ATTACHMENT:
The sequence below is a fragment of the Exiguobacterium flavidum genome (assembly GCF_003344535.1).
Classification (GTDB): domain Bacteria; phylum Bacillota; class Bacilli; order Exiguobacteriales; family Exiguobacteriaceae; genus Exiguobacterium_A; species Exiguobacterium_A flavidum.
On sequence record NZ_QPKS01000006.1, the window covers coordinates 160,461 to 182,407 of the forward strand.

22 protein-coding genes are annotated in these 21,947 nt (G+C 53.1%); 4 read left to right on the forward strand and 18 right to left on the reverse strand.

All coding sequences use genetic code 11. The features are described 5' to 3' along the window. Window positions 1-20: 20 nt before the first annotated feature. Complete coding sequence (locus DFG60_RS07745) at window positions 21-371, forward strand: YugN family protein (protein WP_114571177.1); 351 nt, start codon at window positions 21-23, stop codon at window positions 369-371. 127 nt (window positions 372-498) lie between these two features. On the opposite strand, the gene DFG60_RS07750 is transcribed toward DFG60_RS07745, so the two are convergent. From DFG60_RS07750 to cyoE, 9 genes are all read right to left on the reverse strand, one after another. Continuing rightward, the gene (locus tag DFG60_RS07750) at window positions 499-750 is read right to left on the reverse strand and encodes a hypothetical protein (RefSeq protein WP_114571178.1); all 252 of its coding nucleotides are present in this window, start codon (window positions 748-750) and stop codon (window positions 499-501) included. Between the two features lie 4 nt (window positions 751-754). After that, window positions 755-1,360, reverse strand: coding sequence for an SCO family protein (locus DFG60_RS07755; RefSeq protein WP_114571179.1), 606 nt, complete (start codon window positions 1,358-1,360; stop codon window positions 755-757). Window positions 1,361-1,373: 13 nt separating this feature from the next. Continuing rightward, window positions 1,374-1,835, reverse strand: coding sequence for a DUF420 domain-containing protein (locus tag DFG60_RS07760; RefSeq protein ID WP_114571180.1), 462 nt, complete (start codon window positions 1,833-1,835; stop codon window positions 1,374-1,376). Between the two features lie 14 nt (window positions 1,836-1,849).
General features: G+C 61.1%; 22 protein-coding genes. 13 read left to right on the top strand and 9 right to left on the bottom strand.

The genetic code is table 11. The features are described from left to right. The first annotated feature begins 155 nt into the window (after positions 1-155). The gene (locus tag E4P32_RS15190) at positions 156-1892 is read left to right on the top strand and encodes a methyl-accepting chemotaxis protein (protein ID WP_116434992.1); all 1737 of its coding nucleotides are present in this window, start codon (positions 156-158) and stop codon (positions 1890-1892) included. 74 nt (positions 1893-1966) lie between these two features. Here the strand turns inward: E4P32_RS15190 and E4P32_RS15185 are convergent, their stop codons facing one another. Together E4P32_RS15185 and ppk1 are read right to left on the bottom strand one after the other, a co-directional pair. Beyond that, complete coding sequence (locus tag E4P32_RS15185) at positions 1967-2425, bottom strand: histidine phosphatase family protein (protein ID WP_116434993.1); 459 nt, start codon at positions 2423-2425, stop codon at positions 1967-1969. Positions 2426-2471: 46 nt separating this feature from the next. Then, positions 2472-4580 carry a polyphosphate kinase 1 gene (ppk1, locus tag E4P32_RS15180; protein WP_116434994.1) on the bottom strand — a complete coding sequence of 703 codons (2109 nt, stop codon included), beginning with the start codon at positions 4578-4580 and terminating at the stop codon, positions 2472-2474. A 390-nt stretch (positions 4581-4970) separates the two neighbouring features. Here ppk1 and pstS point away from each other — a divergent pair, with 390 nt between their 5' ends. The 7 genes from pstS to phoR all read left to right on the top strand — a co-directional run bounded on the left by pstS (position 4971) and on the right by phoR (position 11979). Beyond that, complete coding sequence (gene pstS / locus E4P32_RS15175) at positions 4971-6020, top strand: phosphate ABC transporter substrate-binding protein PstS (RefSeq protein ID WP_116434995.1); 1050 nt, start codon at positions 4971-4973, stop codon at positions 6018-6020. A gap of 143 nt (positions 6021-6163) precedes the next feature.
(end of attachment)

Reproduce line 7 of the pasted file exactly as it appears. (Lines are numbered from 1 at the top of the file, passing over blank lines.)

The genetic code is table 11. The features are described from left to right. The first annotated feature begins 155 nt into the window (after positions 1-155). The gene (locus tag E4P32_RS15190) at positions 156-1892 is read left to right on the top strand and encodes a methyl-accepting chemotaxis protein (protein ID WP_116434992.1); all 1737 of its coding nucleotides are present in this window, start codon (positions 156-158) and stop codon (positions 1890-1892) included. 74 nt (positions 1893-1966) lie between these two features. Here the strand turns inward: E4P32_RS15190 and E4P32_RS15185 are convergent, their stop codons facing one another. Together E4P32_RS15185 and ppk1 are read right to left on the bottom strand one after the other, a co-directional pair. Beyond that, complete coding sequence (locus tag E4P32_RS15185) at positions 1967-2425, bottom strand: histidine phosphatase family protein (protein ID WP_116434993.1); 459 nt, start codon at positions 2423-2425, stop codon at positions 1967-1969. Positions 2426-2471: 46 nt separating this feature from the next. Then, positions 2472-4580 carry a polyphosphate kinase 1 gene (ppk1, locus tag E4P32_RS15180; protein WP_116434994.1) on the bottom strand — a complete coding sequence of 703 codons (2109 nt, stop codon included), beginning with the start codon at positions 4578-4580 and terminating at the stop codon, positions 2472-2474. A 390-nt stretch (positions 4581-4970) separates the two neighbouring features. Here ppk1 and pstS point away from each other — a divergent pair, with 390 nt between their 5' ends. The 7 genes from pstS to phoR all read left to right on the top strand — a co-directional run bounded on the left by pstS (position 4971) and on the right by phoR (position 11979). Beyond that, complete coding sequence (gene pstS / locus E4P32_RS15175) at positions 4971-6020, top strand: phosphate ABC transporter substrate-binding protein PstS (RefSeq protein ID WP_116434995.1); 1050 nt, start codon at positions 4971-4973, stop codon at positions 6018-6020. A gap of 143 nt (positions 6021-6163) precedes the next feature.